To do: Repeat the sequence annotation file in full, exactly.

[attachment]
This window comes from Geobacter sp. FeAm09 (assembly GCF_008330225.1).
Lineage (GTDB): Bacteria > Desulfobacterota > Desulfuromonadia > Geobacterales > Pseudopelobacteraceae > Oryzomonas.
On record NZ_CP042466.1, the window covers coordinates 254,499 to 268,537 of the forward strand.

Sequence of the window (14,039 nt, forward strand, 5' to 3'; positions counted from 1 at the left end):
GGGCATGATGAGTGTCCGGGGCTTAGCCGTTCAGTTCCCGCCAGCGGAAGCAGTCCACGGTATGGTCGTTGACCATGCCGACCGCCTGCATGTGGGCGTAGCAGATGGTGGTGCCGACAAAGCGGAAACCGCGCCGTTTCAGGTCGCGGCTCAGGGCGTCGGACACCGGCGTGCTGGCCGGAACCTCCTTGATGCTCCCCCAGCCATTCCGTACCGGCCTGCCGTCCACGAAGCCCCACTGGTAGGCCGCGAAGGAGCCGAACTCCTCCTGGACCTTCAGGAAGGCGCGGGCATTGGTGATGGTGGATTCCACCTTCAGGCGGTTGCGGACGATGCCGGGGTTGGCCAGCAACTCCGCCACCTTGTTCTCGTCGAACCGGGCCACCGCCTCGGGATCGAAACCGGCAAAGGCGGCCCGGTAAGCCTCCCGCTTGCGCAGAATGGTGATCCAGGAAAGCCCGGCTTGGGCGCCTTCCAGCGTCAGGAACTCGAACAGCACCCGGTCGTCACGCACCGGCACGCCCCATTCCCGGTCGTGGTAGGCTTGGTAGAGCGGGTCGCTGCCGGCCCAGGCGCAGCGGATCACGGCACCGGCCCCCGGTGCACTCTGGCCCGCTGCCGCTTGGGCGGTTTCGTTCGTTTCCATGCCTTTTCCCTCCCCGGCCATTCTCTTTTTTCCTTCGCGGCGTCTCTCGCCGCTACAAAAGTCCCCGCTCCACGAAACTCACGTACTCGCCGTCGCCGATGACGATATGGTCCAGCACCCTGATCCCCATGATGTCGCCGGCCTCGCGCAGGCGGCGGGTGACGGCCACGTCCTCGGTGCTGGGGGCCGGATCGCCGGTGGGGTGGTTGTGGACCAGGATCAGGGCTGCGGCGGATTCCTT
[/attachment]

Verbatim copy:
This window comes from Geobacter sp. FeAm09 (assembly GCF_008330225.1).
Lineage (GTDB): Bacteria > Desulfobacterota > Desulfuromonadia > Geobacterales > Pseudopelobacteraceae > Oryzomonas.
On record NZ_CP042466.1, the window covers coordinates 254,499 to 268,537 of the forward strand.

Sequence of the window (14,039 nt, forward strand, 5' to 3'; positions counted from 1 at the left end):
GGGCATGATGAGTGTCCGGGGCTTAGCCGTTCAGTTCCCGCCAGCGGAAGCAGTCCACGGTATGGTCGTTGACCATGCCGACCGCCTGCATGTGGGCGTAGCAGATGGTGGTGCCGACAAAGCGGAAACCGCGCCGTTTCAGGTCGCGGCTCAGGGCGTCGGACACCGGCGTGCTGGCCGGAACCTCCTTGATGCTCCCCCAGCCATTCCGTACCGGCCTGCCGTCCACGAAGCCCCACTGGTAGGCCGCGAAGGAGCCGAACTCCTCCTGGACCTTCAGGAAGGCGCGGGCATTGGTGATGGTGGATTCCACCTTCAGGCGGTTGCGGACGATGCCGGGGTTGGCCAGCAACTCCGCCACCTTGTTCTCGTCGAACCGGGCCACCGCCTCGGGATCGAAACCGGCAAAGGCGGCCCGGTAAGCCTCCCGCTTGCGCAGAATGGTGATCCAGGAAAGCCCGGCTTGGGCGCCTTCCAGCGTCAGGAACTCGAACAGCACCCGGTCGTCACGCACCGGCACGCCCCATTCCCGGTCGTGGTAGGCTTGGTAGAGCGGGTCGCTGCCGGCCCAGGCGCAGCGGATCACGGCACCGGCCCCCGGTGCACTCTGGCCCGCTGCCGCTTGGGCGGTTTCGTTCGTTTCCATGCCTTTTCCCTCCCCGGCCATTCTCTTTTTTCCTTCGCGGCGTCTCTCGCCGCTACAAAAGTCCCCGCTCCACGAAACTCACGTACTCGCCGTCGCCGATGACGATATGGTCCAGCACCCTGATCCCCATGATGTCGCCGGCCTCGCGCAGGCGGCGGGTGACGGCCACGTCCTCGGTGCTGGGGGCCGGATCGCCGGTGGGGTGGTTGTGGACCAGGATCAGGGCTGCGGCGGATTCCTT